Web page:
Your place to explore new perspectives on British art from 1900 to now. Through interviews, films, image galleries and essays, we uncover the creative lives of the people behind the art on our walls.
Scratching the Surface: Ilana Halperin’s ‘Emergent Landmass'
Mia Curtis Mays
[ Artwork in Focus )
Gallery volunteer Mia Curtis Mays explores the striking etchings of Ilana Halperin and their fascinating themes.
Within the Hockney to Himid: 60 Years of British Printmaking exhibition, Ilana Halperin’s Emergent Landmass (A Chronicle of Disappearance) – a series of seven etchings – documents the volcanic island of Ferdinandea. Situated on a strategic trade route, off the coast of Sicily, this volcanic island emerged in 1831, disappearing months later. Halperin’s seven hard-ground etchings are named after its many given names: Sciacca, Nertita, Corrao, Hotham, Julia, Graham Island and Ferdinandea. This work suggests not just the temporality of our landscapes, but also our obsession as humans to label and claim every landmass as our own.
On June 28th 1831, a string of earthquakes caused the sea to be fiercely shaken and by July 4th, the amount of sulphur consequently present in the sea blackened silver objects. A column of smoke appeared on July 13th, which led to people proclaiming that “The place became annoyed with the sea”. It was thought that the smoke was a steam-boat on fire in the distance. Sailors of Sciacca, who had returned from a fishing trip, had noticed the sea was filled with dead fish.
Over the next few days, an eruption of lapilli, pumices, and fiery cinders fell into the sea, and on July 17th, an islet formed quickly. Aware of the new land formation, The Sanitary Deputation of Sciacca sent a fishing boat with Michael Florins aboard to investigate, sending the news of the discovery back to the coast. This led to The Real Society and the Society of Geology from London named the land Graham, after Captain Graham who had first taken note of the island, raised a flag to claim the island for the empire, and collected geological samples as proof of the discovery.
This wasn’t the only time the island was claimed; soon The Bourbon Kingdom of the Two Sicilies named the island Ferdinandea, after King Ferdinand II. At the taller part of the island, The French Derussat placed a flag and named it Julia, after July when the apparition of the island appeared. Through many people claiming the island as their own, the island ended up having seven names before its disappearance. Within a few months, its perimeter decreased, slipping beneath the waves, remaining today only as a shipping hazard.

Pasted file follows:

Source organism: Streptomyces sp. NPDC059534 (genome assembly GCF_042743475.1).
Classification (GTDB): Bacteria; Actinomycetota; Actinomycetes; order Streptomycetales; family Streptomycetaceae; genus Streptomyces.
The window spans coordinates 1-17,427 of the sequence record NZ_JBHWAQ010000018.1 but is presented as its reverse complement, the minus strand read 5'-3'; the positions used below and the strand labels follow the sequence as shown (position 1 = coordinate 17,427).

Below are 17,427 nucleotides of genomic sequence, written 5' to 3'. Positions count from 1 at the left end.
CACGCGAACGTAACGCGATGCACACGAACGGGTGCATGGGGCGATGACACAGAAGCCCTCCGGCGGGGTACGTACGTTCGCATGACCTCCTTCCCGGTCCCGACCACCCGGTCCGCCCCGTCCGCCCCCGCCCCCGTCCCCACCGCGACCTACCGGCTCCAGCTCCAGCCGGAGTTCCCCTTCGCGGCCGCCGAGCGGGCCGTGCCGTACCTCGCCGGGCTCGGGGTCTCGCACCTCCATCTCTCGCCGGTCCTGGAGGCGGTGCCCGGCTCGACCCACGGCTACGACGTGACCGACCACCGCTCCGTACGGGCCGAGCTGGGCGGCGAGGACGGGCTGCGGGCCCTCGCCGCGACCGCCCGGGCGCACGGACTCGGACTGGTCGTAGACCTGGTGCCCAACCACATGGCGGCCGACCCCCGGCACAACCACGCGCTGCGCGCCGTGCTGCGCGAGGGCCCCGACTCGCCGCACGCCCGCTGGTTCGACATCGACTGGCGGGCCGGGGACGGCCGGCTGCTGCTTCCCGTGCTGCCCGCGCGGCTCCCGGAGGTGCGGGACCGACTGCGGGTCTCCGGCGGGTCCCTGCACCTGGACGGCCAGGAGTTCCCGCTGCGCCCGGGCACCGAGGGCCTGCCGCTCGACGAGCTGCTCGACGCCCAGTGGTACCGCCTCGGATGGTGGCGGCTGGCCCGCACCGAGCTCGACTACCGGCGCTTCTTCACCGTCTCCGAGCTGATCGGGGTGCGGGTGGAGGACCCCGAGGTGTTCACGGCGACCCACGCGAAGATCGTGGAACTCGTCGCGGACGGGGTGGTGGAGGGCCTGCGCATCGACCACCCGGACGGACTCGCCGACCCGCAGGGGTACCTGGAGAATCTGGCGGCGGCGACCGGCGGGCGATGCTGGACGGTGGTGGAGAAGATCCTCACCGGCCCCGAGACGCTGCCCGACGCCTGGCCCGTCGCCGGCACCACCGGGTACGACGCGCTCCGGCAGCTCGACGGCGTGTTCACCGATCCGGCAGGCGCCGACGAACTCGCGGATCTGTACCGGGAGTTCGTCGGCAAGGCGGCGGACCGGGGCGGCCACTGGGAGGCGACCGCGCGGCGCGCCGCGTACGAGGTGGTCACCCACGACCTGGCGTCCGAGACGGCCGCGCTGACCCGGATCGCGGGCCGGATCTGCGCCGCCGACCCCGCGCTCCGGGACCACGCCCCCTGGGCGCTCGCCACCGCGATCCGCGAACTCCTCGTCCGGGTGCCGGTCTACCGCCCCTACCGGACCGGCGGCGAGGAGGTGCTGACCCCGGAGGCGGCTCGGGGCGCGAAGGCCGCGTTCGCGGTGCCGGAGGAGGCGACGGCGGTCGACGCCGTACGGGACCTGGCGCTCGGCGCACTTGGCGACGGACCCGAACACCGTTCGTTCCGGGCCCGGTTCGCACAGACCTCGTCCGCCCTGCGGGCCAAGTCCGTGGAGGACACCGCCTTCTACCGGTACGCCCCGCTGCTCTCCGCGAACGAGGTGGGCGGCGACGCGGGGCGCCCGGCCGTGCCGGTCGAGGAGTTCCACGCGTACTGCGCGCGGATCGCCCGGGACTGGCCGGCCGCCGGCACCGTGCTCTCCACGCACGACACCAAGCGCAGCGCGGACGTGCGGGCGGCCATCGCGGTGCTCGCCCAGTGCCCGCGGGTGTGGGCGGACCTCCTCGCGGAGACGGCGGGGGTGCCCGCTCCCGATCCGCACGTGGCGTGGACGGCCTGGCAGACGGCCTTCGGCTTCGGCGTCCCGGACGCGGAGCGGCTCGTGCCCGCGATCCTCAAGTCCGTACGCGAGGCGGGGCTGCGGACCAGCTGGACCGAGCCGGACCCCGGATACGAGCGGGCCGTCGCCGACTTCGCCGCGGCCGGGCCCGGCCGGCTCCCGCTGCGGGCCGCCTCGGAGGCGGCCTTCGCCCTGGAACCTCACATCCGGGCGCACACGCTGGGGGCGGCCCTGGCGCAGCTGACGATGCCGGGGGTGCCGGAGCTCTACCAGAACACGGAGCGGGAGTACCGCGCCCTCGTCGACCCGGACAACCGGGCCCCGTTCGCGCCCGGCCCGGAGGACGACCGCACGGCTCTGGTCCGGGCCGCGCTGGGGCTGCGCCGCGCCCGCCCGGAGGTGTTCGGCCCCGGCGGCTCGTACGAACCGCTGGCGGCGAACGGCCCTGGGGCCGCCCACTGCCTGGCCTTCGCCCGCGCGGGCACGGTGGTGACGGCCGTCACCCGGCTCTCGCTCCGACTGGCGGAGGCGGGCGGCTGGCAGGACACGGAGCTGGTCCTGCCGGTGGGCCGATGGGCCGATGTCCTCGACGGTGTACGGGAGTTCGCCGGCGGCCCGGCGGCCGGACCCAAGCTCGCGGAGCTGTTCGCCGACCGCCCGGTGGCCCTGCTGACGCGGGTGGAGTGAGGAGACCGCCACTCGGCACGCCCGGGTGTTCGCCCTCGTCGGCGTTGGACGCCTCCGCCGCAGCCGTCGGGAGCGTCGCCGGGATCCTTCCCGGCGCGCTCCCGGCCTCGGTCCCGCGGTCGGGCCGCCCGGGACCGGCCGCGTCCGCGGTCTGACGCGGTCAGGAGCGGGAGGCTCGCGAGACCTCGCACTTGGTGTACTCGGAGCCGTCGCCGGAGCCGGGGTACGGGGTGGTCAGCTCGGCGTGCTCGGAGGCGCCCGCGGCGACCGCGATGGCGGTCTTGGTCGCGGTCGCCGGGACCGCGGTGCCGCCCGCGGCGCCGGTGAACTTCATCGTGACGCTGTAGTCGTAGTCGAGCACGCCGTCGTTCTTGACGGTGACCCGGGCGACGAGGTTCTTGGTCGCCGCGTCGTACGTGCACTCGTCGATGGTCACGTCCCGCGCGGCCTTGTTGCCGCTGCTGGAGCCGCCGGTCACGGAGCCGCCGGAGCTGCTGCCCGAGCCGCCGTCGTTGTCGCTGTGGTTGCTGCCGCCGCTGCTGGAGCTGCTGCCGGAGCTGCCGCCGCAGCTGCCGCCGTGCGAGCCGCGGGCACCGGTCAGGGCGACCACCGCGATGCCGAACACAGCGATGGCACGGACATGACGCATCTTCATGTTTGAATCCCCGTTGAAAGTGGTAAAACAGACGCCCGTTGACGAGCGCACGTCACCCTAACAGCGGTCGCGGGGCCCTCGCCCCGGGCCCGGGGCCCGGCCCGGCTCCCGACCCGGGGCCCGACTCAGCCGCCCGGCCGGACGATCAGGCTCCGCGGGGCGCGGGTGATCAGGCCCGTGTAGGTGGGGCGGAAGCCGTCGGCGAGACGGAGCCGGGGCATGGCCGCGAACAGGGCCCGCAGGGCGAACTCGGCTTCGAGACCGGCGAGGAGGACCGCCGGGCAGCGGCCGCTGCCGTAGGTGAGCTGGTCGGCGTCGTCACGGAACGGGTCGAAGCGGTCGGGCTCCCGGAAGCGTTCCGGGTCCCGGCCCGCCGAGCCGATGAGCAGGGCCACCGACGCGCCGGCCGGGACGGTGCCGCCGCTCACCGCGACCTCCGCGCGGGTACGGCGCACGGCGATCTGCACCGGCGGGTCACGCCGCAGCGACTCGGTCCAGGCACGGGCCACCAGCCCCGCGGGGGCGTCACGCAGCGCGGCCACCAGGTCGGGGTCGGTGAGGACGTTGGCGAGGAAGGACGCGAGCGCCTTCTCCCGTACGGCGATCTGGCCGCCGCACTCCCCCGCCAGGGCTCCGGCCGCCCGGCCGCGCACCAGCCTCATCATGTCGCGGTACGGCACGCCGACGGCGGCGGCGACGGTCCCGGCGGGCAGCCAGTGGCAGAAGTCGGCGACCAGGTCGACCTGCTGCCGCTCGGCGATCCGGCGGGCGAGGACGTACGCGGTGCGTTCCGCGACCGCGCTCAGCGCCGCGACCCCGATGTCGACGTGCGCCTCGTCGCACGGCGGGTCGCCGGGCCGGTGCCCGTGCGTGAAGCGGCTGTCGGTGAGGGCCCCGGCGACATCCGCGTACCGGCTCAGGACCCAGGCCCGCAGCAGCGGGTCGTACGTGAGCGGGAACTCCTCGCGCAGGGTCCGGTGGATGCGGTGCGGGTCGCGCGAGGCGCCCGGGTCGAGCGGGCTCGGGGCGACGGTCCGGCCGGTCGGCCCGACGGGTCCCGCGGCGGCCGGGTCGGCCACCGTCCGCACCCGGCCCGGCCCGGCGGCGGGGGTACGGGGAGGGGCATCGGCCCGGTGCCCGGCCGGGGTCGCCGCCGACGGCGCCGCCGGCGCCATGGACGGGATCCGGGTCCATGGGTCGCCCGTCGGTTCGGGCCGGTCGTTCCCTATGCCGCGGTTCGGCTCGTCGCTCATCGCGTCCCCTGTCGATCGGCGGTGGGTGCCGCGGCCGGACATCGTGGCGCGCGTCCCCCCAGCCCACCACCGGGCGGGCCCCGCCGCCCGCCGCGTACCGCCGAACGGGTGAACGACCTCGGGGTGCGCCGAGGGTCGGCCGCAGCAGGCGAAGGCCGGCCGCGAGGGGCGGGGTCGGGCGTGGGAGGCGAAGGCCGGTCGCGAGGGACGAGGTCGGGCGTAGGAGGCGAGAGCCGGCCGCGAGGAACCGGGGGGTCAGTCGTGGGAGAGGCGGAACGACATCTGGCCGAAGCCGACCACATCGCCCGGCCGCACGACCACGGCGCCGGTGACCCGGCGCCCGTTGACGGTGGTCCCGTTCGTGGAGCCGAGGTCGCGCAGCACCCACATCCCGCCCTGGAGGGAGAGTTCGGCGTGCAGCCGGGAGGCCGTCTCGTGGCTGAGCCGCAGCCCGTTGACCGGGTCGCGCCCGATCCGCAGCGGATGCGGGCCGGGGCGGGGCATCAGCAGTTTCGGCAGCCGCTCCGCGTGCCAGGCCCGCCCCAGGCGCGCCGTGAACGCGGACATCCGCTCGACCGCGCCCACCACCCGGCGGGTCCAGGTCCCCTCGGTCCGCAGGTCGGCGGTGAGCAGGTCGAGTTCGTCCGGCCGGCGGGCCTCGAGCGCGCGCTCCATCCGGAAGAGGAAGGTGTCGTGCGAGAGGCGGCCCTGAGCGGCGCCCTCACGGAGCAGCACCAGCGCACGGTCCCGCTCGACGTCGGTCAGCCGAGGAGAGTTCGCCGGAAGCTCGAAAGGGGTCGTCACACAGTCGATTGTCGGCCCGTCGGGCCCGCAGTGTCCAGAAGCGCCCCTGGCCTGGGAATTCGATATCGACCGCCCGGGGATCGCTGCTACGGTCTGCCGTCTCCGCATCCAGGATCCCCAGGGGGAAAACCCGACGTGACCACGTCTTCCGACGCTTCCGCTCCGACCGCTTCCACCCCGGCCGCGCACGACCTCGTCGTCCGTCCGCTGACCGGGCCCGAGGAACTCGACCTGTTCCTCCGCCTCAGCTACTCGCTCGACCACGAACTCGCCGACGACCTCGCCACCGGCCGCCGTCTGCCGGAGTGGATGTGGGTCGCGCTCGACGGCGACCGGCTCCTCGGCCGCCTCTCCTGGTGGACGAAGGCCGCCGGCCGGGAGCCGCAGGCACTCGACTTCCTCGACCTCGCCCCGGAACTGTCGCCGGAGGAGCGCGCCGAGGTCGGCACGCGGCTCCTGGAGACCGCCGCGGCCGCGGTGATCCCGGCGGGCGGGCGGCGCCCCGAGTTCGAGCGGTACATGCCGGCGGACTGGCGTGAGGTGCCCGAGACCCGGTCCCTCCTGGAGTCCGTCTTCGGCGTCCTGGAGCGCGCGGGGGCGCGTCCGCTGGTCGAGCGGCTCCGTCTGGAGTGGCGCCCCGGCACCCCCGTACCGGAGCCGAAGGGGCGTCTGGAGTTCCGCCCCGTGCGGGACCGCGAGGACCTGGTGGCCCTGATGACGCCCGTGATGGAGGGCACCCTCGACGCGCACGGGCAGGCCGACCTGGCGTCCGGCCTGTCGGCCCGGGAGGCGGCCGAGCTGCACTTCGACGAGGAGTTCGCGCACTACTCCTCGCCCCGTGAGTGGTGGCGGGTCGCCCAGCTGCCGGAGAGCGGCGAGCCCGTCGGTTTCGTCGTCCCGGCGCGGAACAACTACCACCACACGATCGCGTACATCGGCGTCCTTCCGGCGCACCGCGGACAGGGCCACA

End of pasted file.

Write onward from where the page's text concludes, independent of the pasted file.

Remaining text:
Regardless of the disappearance of the island, there was still a fight for ownership. In recent times, a man persuaded a descendant of Ferdinand, Prince Carlos of Calabria, to have a marble plaque placed 20 metres below the surface of the sea on the island’s remains. The plaque was inscribed with the words: “This piece of land, once Ferdinandea, was and shall always belong to the Sicilian people”. However, within weeks, a diver discovered the plaque had been destroyed.
It was no wonder that the island kept being reclaimed, regardless of its clear fate. The island appeared in a strategic position in the middle of the Mediterranean trade route, making it extremely desirable. The surrounding waters were full of ‘privateers’, which were state-sanctioned ships allowed to loot merchant ships from enemy countries, of which England, France and the Kingdom of the Two Sicilies all had. At a time these countries were essentially at war with ships from the Ottoman Empire, they felt that the island could help them gain control of those waters.
Collected at the discovery of the island, a pail of rocks and soil are the only samples that had ever been taken from this island. This slice of the island currently sits in the National History Museum’s storage; these samples will always remain unique as they will never be able to be collected again.
Halperin’s seven framed etchings invite us to witness the island in all its seven forms, from its birth to its descent. The island, now framed and on display, is claimed by each and every one of us who gets to see it. The etchings have immortalised the island’s every stage of life and will continue to share its story hundreds of years after its birth.
L’isola che se ne andò (the island that went away) has not just inspired Halperin’s art but is rumoured to have inspired writers such as Jules Verne. It is even potentially the island which J M Barrie’s Neverland is based upon. Art and literature have immortalised this island, yet perhaps it is the more the fact that it is still in the Sicilian’s thoughts, two centuries later, that is most touching. Apparent signs of volcanic activity over the years have raised hopes that the island may one day return. For now, sitting 30ft (9m) below sea level, it is fully colonised by coral and home to an array of fish species. Despite the political disputes surrounding the ownership, it ended up being nature which finally claimed it.
Emergent Landmass (A Chronicle of Disappearance) nods to the fragility of our land and there has not been a more relevant time for that message to be told. Regardless of how we choose to divide and possess the land on our planet, it is nature who will have the final say. Halperin’s etchings capture the beauty and delicacy of the island’s formation and it is a work that has stuck with me. It is more than just the discovery of a new island; it has invited new discoveries into our own human history.